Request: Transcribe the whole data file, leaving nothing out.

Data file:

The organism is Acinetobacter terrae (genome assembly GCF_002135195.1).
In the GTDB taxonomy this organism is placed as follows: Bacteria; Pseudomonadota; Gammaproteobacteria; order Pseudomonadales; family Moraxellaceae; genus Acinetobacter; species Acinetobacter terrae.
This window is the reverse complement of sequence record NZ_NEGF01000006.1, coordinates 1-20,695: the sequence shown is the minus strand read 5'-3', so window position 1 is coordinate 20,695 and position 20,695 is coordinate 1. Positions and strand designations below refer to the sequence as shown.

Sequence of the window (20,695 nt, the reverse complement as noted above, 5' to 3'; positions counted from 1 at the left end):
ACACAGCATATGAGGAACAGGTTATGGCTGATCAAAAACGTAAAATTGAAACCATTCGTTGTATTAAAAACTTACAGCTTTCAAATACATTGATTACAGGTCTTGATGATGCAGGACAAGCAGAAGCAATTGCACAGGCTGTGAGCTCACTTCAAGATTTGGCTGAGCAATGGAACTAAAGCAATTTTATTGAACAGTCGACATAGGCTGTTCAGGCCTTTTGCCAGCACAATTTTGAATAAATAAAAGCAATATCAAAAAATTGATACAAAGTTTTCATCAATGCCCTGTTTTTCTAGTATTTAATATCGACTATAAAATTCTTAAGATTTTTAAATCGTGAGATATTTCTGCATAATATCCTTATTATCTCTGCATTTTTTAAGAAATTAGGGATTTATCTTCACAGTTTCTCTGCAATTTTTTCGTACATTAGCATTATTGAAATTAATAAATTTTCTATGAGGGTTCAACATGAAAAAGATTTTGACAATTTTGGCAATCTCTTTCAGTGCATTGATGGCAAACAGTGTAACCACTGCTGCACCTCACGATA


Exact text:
The organism is Acinetobacter terrae (genome assembly GCF_002135195.1).
In the GTDB taxonomy this organism is placed as follows: Bacteria; Pseudomonadota; Gammaproteobacteria; order Pseudomonadales; family Moraxellaceae; genus Acinetobacter; species Acinetobacter terrae.
This window is the reverse complement of sequence record NZ_NEGF01000006.1, coordinates 1-20,695: the sequence shown is the minus strand read 5'-3', so window position 1 is coordinate 20,695 and position 20,695 is coordinate 1. Positions and strand designations below refer to the sequence as shown.

Sequence of the window (20,695 nt, the reverse complement as noted above, 5' to 3'; positions counted from 1 at the left end):
ACACAGCATATGAGGAACAGGTTATGGCTGATCAAAAACGTAAAATTGAAACCATTCGTTGTATTAAAAACTTACAGCTTTCAAATACATTGATTACAGGTCTTGATGATGCAGGACAAGCAGAAGCAATTGCACAGGCTGTGAGCTCACTTCAAGATTTGGCTGAGCAATGGAACTAAAGCAATTTTATTGAACAGTCGACATAGGCTGTTCAGGCCTTTTGCCAGCACAATTTTGAATAAATAAAAGCAATATCAAAAAATTGATACAAAGTTTTCATCAATGCCCTGTTTTTCTAGTATTTAATATCGACTATAAAATTCTTAAGATTTTTAAATCGTGAGATATTTCTGCATAATATCCTTATTATCTCTGCATTTTTTAAGAAATTAGGGATTTATCTTCACAGTTTCTCTGCAATTTTTTCGTACATTAGCATTATTGAAATTAATAAATTTTCTATGAGGGTTCAACATGAAAAAGATTTTGACAATTTTGGCAATCTCTTTCAGTGCATTGATGGCAAACAGTGTAACCACTGCTGCACCTCACGATA